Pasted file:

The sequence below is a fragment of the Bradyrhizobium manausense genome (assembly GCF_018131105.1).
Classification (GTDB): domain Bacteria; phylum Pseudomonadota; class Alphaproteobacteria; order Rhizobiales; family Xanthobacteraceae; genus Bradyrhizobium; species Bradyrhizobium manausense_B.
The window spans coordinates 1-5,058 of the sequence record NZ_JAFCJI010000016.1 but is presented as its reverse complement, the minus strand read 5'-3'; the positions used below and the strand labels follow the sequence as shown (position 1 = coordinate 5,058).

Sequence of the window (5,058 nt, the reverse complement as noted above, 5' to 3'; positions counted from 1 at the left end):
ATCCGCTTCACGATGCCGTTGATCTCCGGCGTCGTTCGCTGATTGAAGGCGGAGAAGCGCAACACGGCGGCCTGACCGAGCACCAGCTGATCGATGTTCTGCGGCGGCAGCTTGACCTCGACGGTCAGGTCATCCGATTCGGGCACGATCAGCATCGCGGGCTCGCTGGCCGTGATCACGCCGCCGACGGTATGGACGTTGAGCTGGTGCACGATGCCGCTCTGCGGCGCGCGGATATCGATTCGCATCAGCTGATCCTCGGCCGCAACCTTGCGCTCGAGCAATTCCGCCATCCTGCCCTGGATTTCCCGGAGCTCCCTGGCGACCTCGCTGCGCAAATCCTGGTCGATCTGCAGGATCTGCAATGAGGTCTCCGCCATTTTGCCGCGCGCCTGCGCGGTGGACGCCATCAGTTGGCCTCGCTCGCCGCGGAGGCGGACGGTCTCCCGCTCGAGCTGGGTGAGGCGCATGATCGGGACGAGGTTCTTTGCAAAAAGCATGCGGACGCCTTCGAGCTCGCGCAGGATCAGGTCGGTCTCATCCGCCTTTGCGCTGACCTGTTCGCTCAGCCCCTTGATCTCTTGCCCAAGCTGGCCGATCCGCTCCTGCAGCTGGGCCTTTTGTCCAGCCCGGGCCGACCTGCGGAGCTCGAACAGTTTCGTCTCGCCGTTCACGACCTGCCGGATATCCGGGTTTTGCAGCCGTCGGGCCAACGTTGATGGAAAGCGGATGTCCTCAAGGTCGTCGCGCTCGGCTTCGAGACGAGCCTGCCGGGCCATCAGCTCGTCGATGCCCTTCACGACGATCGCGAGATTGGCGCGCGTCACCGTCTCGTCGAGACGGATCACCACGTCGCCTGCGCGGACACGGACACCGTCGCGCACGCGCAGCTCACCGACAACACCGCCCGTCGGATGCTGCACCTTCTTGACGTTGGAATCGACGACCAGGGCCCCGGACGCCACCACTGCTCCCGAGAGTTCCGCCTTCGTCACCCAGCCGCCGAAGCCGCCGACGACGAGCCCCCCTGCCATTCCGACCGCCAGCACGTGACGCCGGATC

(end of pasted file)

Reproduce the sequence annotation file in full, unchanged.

The sequence below is a fragment of the Bradyrhizobium manausense genome (assembly GCF_018131105.1).
Classification (GTDB): domain Bacteria; phylum Pseudomonadota; class Alphaproteobacteria; order Rhizobiales; family Xanthobacteraceae; genus Bradyrhizobium; species Bradyrhizobium manausense_B.
The window spans coordinates 1-5,058 of the sequence record NZ_JAFCJI010000016.1 but is presented as its reverse complement, the minus strand read 5'-3'; the positions used below and the strand labels follow the sequence as shown (position 1 = coordinate 5,058).

Sequence of the window (5,058 nt, the reverse complement as noted above, 5' to 3'; positions counted from 1 at the left end):
ATCCGCTTCACGATGCCGTTGATCTCCGGCGTCGTTCGCTGATTGAAGGCGGAGAAGCGCAACACGGCGGCCTGACCGAGCACCAGCTGATCGATGTTCTGCGGCGGCAGCTTGACCTCGACGGTCAGGTCATCCGATTCGGGCACGATCAGCATCGCGGGCTCGCTGGCCGTGATCACGCCGCCGACGGTATGGACGTTGAGCTGGTGCACGATGCCGCTCTGCGGCGCGCGGATATCGATTCGCATCAGCTGATCCTCGGCCGCAACCTTGCGCTCGAGCAATTCCGCCATCCTGCCCTGGATTTCCCGGAGCTCCCTGGCGACCTCGCTGCGCAAATCCTGGTCGATCTGCAGGATCTGCAATGAGGTCTCCGCCATTTTGCCGCGCGCCTGCGCGGTGGACGCCATCAGTTGGCCTCGCTCGCCGCGGAGGCGGACGGTCTCCCGCTCGAGCTGGGTGAGGCGCATGATCGGGACGAGGTTCTTTGCAAAAAGCATGCGGACGCCTTCGAGCTCGCGCAGGATCAGGTCGGTCTCATCCGCCTTTGCGCTGACCTGTTCGCTCAGCCCCTTGATCTCTTGCCCAAGCTGGCCGATCCGCTCCTGCAGCTGGGCCTTTTGTCCAGCCCGGGCCGACCTGCGGAGCTCGAACAGTTTCGTCTCGCCGTTCACGACCTGCCGGATATCCGGGTTTTGCAGCCGTCGGGCCAACGTTGATGGAAAGCGGATGTCCTCAAGGTCGTCGCGCTCGGCTTCGAGACGAGCCTGCCGGGCCATCAGCTCGTCGATGCCCTTCACGACGATCGCGAGATTGGCGCGCGTCACCGTCTCGTCGAGACGGATCACCACGTCGCCTGCGCGGACACGGACACCGTCGCGCACGCGCAGCTCACCGACAACACCGCCCGTCGGATGCTGCACCTTCTTGACGTTGGAATCGACGACCAGGGCCCCGGACGCCACCACTGCTCCCGAGAGTTCCGCCTTCGTCACCCAGCCGCCGAAGCCGCCGACGACGAGCCCCCCTGCCATTCCGACCGCCAGCACGTGACGCCGGATC